Jihadist strategy has always been dynamic and opportunistic. Militant groups, which are typically outgunned and outspent by their state opponents, have long sought to exploit both adversaries' errors and also changes in the operating environment. Seismic strategic shifts by these groups have been common, not because they lack strategy, but rather because — like start-up firms in the economic sphere — their strategy relies on acting decisively in response to new opportunities. We are about to witness a major, and in many ways distinctive, shift in jihadist strategy spurred by the ongoing battlefield losses experienced by the Islamic State in Iraq and the Levant (ISIL). (Donald Trump's election as the next U.S. president is likely to have further strategic impacts, but it is too early to analyze them comprehensively.)
The main challenge that confronts ISIL is sustaining itself as an organization even as its “state” becomes non-viable, and as its claims to being a universal caliphate appear increasingly outlandish. As Mosul comes under assault at the same time that U.S.-backed forces have launched an offensive to retake Raqqa, one obvious path for ISIL is leveraging its spectacularly successful terrorist attacks throughout the globe to try to sustain itself as a preeminent jihadist brand. But ISIL faces a dilemma: The group's state made it so potent at planning and executing major terrorist attacks, and as its state declines, so too will its terrorist capabilities....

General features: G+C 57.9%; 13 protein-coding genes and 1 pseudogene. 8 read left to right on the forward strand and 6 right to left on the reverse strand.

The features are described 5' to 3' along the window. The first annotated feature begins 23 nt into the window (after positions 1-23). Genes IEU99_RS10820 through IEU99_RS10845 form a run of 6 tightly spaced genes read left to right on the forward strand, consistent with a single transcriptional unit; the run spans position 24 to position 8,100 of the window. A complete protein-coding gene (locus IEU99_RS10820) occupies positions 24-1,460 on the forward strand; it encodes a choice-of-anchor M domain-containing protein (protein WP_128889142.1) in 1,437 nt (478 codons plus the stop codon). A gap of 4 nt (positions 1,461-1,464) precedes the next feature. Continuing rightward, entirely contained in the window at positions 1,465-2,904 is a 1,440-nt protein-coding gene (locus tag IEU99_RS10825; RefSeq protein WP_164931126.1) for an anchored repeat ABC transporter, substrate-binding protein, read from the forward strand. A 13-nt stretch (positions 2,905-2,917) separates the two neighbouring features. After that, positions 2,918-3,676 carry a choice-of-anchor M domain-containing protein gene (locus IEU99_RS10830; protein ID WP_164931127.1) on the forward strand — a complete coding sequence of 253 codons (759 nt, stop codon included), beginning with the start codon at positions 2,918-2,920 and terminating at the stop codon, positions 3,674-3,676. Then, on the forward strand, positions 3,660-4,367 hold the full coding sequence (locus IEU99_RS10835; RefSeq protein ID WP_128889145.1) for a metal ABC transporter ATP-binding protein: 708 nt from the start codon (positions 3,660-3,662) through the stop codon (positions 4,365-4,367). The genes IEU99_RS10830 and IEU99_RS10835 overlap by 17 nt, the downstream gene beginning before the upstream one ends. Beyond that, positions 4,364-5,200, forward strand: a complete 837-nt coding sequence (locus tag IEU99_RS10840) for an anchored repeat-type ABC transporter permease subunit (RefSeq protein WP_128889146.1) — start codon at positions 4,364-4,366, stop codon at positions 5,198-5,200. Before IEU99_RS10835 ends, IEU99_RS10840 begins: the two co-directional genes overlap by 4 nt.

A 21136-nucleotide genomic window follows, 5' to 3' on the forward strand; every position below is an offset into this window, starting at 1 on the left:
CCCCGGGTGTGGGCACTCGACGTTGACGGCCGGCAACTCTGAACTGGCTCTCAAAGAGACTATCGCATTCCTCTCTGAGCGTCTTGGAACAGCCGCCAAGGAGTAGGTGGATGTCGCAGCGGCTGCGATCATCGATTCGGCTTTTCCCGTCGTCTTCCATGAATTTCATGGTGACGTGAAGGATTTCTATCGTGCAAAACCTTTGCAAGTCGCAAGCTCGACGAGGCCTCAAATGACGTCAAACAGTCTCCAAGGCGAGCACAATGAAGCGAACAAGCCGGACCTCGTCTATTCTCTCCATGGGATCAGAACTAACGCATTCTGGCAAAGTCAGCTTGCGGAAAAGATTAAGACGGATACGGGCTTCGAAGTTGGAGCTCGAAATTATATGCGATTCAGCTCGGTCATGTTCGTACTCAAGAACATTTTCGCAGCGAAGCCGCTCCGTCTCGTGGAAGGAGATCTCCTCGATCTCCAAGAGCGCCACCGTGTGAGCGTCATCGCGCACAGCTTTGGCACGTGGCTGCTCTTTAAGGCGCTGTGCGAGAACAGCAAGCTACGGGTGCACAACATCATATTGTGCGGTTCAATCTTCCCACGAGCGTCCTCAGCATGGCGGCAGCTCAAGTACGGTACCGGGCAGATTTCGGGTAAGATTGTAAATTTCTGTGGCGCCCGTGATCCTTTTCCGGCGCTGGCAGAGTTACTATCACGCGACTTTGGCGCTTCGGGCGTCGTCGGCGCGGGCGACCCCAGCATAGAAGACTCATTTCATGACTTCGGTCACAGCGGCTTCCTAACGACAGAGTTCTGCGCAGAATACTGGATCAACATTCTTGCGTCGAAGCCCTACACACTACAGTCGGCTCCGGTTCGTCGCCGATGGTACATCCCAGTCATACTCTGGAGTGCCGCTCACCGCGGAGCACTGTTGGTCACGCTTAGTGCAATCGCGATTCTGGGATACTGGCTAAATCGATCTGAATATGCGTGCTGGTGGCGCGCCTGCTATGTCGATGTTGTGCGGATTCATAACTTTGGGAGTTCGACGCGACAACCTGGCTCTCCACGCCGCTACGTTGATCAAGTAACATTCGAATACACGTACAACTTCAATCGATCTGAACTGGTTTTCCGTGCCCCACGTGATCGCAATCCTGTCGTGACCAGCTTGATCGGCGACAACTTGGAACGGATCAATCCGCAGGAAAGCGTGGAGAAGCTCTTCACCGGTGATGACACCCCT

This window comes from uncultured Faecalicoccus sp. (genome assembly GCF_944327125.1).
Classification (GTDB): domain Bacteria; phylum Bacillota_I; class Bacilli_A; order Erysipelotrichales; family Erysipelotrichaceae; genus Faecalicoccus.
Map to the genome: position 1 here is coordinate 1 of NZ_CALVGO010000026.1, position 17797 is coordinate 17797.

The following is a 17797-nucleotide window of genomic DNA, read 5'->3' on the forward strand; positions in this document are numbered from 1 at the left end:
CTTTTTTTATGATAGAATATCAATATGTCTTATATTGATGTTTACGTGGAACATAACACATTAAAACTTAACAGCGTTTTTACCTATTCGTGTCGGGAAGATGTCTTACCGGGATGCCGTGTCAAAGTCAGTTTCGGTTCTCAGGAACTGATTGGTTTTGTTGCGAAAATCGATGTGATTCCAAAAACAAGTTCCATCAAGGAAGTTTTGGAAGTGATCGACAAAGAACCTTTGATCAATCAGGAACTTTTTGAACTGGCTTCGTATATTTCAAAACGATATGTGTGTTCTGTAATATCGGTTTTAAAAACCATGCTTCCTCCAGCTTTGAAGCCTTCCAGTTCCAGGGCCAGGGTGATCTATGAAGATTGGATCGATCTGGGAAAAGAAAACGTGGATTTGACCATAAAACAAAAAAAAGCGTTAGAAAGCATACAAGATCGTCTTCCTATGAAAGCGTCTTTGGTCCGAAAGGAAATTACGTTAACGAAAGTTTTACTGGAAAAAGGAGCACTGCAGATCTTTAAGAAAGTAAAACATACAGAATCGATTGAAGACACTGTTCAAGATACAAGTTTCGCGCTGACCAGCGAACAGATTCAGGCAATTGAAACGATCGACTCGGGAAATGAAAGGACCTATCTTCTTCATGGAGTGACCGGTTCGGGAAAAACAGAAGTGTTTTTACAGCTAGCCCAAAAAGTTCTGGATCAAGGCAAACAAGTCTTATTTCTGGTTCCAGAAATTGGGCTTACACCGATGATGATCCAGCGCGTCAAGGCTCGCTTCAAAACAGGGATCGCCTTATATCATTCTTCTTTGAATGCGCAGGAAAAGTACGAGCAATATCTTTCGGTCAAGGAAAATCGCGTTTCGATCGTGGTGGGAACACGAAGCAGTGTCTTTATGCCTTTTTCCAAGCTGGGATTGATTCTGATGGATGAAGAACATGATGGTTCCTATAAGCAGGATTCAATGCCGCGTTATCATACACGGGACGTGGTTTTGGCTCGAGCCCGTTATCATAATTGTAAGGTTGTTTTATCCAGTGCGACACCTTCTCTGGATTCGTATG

The remainder of this commentary is available on warontherocks.com.
Colin P. Clarke is a political scientist at the RAND Corporation, where his research focuses on terrorism, insurgency and the future of political violence. Daveed Gartenstein-Ross is a senior fellow at the Foundation for Defense of Democracies and the chief executive officer of Valens Global.
This commentary originally appeared on War on the Rocks on November 10, 2016.